Israel never had a victory parade.

Even when military triumphs were outstanding and even miraculous, Israelis knew wars are not something to be celebrated. They can feel proud about how its soldiers and civilian sector dealt with the threats and challenges to its security and very existence. Yet, pride is not joy.

The thrill of victory is inseparable from the pain of being forced to inflict so much damage on another people, which the justness of our case does not mitigate. To paraphrase Golda Meir, we may forgive you for killing our children, but we can never forgive you for forcing us to kill yours.

With a cease fire now more real than imagined, it is time to start asking questions relative to “the day after.” As president of the Jewish Funders Network, I want to look at the reaction by the philanthropic community to the crisis and extract lessons for future conflicts. For nonprofits and philanthropists, when CNN leaves the real work begins.

1 – Coordination works: during this crisis the mechanism established by the government and the philanthropic sectors to validate and prioritize needs worked very effectively. The National Emergency Authority was a valuable source of information and coordination. Funders are sometimes reluctant to underwrite mechanisms for coordination and cooperation, but those demonstrate their true value in times of crisis.

2 – Building Capacity and Long-Term Resilience: After Operation Pillar of Defense in 2012, many NPOs and funders invested in contingency plans and created systems to respond to a crisis. As funders, we are not always ready to back this type of capacity building and we tend to include it under the dirty word of “overhead.” Yet, such investments are essential for an organization to withstand a crisis.

3 – Information is Key: our inboxes are full of pleas from seemingly every Jewish organization asking for support. It is extremely hard to sift through the noise. That’s why it’s vital to have access to quality information about where the needs are greatest.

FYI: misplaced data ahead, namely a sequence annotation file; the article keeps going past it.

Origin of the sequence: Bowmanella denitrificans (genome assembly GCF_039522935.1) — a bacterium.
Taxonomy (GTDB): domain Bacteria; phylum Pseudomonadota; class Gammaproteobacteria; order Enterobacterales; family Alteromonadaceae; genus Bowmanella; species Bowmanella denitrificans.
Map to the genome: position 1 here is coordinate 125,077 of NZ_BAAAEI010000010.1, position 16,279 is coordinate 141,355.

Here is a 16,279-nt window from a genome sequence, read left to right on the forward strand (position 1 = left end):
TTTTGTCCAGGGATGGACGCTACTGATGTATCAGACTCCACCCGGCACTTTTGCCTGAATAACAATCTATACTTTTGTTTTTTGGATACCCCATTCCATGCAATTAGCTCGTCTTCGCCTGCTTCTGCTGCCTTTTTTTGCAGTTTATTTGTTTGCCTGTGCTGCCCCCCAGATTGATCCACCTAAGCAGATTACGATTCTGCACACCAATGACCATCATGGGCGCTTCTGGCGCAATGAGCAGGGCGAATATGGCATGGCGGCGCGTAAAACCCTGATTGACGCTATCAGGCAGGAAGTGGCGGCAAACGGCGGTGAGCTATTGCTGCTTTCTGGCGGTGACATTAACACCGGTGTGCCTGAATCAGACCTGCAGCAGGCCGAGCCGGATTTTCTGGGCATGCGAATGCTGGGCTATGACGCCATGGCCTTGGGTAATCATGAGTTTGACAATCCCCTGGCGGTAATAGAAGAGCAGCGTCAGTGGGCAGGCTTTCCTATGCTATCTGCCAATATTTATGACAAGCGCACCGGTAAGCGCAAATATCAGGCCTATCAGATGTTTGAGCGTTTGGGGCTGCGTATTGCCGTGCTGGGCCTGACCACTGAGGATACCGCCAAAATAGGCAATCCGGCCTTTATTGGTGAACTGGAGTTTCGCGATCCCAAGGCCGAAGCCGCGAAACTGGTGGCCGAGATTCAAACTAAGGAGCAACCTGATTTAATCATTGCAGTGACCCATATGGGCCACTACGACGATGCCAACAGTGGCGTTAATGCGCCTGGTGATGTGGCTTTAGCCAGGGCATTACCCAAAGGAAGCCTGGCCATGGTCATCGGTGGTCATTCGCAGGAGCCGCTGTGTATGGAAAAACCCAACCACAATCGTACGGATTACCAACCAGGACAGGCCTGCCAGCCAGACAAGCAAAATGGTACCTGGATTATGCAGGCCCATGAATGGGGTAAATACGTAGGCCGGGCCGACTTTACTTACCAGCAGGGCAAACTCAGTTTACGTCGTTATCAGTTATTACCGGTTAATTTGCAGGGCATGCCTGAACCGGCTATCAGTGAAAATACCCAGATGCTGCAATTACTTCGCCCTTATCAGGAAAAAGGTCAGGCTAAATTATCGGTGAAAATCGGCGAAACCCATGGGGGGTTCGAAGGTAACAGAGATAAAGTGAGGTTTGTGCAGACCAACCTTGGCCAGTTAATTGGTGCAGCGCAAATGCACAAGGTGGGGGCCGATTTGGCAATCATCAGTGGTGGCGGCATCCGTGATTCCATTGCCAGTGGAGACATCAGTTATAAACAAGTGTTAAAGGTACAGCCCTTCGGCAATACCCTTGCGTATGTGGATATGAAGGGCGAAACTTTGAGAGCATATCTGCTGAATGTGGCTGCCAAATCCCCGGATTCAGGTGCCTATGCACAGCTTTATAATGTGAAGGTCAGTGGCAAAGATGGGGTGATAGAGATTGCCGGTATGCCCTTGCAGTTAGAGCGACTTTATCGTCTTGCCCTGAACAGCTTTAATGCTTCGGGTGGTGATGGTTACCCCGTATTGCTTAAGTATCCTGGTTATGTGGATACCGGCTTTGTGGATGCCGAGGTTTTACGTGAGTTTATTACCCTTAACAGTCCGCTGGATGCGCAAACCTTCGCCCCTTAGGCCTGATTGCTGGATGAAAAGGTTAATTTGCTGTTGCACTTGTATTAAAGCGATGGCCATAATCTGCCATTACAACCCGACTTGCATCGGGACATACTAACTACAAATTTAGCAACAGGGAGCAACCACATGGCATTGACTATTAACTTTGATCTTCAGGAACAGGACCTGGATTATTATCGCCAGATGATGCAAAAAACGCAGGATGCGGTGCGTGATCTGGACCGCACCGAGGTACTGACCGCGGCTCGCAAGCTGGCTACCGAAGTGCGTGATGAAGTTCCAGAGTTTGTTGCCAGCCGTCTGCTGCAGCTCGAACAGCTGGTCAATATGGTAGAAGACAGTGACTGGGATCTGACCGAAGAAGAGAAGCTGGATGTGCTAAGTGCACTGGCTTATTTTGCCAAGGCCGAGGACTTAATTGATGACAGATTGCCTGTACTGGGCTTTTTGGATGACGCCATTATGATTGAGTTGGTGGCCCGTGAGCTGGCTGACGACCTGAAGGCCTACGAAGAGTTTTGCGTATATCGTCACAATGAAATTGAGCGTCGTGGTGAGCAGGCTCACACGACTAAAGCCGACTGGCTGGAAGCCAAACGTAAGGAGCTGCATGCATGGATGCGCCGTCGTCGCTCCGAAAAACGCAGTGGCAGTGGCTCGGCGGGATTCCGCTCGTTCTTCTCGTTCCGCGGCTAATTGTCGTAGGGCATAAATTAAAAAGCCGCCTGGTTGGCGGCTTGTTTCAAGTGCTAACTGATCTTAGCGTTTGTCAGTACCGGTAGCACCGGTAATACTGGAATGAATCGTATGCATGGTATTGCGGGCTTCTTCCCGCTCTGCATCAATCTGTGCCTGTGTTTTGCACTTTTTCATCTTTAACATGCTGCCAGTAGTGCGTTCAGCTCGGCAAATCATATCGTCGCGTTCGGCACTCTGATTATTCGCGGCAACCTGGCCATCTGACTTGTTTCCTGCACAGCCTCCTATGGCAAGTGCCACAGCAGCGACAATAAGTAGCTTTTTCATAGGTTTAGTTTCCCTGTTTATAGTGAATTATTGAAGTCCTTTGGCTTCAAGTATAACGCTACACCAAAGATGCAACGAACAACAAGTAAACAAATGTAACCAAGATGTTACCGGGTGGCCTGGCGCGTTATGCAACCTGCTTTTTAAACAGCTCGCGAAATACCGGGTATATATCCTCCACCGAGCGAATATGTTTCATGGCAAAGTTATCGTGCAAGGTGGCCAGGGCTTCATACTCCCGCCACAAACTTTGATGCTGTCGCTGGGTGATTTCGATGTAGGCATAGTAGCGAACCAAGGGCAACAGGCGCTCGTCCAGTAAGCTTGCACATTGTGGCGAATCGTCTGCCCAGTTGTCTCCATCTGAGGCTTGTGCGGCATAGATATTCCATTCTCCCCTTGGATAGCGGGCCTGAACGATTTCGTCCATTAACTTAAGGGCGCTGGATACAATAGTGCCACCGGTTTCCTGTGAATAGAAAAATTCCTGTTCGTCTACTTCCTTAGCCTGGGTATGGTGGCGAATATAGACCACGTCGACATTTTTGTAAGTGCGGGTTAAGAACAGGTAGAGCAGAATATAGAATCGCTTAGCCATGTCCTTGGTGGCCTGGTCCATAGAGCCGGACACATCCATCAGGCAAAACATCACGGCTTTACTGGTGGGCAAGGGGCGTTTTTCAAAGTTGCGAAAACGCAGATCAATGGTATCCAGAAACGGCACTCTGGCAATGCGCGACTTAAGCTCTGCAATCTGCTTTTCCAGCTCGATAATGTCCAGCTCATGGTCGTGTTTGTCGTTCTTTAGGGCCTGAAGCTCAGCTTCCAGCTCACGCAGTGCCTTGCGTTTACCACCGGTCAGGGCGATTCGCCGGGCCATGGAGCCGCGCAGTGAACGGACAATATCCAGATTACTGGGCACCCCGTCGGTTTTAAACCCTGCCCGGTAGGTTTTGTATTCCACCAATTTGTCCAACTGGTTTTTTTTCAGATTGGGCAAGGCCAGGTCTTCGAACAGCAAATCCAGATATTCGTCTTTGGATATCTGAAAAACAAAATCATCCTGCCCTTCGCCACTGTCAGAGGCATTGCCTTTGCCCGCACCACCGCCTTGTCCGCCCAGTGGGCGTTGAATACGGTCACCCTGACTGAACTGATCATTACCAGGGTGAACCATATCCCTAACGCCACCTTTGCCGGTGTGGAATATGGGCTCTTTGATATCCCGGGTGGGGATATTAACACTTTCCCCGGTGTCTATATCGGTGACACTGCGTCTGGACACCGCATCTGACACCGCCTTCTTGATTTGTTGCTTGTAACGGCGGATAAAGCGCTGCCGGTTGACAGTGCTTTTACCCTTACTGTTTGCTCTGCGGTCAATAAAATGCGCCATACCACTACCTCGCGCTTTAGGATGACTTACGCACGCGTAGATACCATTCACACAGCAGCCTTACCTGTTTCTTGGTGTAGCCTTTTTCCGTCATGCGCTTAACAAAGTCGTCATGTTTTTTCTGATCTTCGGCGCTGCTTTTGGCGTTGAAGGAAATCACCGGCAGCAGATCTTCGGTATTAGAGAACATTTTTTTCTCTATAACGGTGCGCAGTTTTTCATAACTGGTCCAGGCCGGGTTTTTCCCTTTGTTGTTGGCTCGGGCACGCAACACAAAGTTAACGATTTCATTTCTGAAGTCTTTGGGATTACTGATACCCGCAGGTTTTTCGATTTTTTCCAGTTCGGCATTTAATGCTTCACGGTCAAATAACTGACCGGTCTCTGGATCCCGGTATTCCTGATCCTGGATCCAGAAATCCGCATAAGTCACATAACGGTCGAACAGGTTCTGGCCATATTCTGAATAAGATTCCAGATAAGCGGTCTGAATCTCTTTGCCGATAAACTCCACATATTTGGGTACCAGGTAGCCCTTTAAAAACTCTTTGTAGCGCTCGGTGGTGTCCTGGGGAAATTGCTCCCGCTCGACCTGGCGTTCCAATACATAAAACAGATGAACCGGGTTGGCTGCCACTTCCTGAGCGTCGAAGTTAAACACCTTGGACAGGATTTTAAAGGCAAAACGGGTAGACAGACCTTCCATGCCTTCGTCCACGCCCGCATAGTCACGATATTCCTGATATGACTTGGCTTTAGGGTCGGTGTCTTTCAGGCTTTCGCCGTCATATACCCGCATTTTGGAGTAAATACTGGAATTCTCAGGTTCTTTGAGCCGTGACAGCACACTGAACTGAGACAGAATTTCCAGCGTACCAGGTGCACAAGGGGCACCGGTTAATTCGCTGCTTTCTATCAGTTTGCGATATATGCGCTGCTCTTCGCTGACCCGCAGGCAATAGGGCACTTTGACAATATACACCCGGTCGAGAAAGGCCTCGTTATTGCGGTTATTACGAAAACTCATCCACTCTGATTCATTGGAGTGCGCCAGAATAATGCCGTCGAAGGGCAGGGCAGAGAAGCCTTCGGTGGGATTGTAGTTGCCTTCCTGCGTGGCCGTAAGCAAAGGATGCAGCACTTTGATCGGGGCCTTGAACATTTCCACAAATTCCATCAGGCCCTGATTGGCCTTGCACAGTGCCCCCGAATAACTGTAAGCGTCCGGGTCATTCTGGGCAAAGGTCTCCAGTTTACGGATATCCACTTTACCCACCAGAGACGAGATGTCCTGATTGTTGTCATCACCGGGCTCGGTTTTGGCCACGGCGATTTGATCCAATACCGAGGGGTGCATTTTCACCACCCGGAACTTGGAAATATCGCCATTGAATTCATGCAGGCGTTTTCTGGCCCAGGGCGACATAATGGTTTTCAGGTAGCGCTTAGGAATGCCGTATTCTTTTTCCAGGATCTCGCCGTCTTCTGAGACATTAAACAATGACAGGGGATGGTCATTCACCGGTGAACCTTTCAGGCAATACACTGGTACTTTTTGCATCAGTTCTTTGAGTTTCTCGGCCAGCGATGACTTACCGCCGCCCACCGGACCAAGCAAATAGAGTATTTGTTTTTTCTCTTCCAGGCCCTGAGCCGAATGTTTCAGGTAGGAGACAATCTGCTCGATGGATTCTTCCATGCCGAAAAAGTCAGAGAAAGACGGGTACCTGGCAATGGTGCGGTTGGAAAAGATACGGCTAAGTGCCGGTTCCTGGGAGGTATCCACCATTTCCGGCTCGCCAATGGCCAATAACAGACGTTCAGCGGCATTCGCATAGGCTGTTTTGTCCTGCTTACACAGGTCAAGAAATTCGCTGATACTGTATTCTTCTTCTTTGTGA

4 – Networking: JFN, for example, was ready to help by activating a network of funders in which connections between members provided valuable, real-time information about needs on the ground. Naturally, the network needs to be built before the crisis.

Now, the end of hostilities will bring on a new set of specific needs. I’d like to offer some examples of efforts by the funding community to address “the day after.”

  • Virtually all NPOs working in southern Israel have been running “off-budget,” with higher labor costs, more volunteers than intended (with attendant costs of transportation, food, etc.), along with more money than anticipated spent on materials and food. It is probably safe to say that all will be running terrible deficits and will mostly require non-discretionary funding to recover.
  • Trauma counseling – for civilians and military – will be critical. Those around Gaza are shell-shocked from the discovery of the tunnels. At the same time, some IDF soldiers will almost certainly show signs of PTSD.
  • Within that issue, the problem of care providers is generally overlooked. Many worked non-stop under enormous stress and often while their own families were at risk. Helping the helpers is equally important.
  • Small business: while big companies have ‘broad shoulders’ to withstand a crisis, small businesses in the south do not. Free loans will likely be on the table.
  • Capacity building. Specifically, provide funding to let NPOs learn from the work they did during the crisis to improve their operations; this includes funding for documentation, review, and analysis.
  • Finally, the war made painfully evident some rifts inside Israeli society. The riots and demonstrations in Arab towns evidence a need for better dialogue between Jewish and Arab Israelis. As an example, it’s critical for Jewish and Arab social workers to address together the aftermath of the crisis.

One thing is sure: the work continues and the learning does too.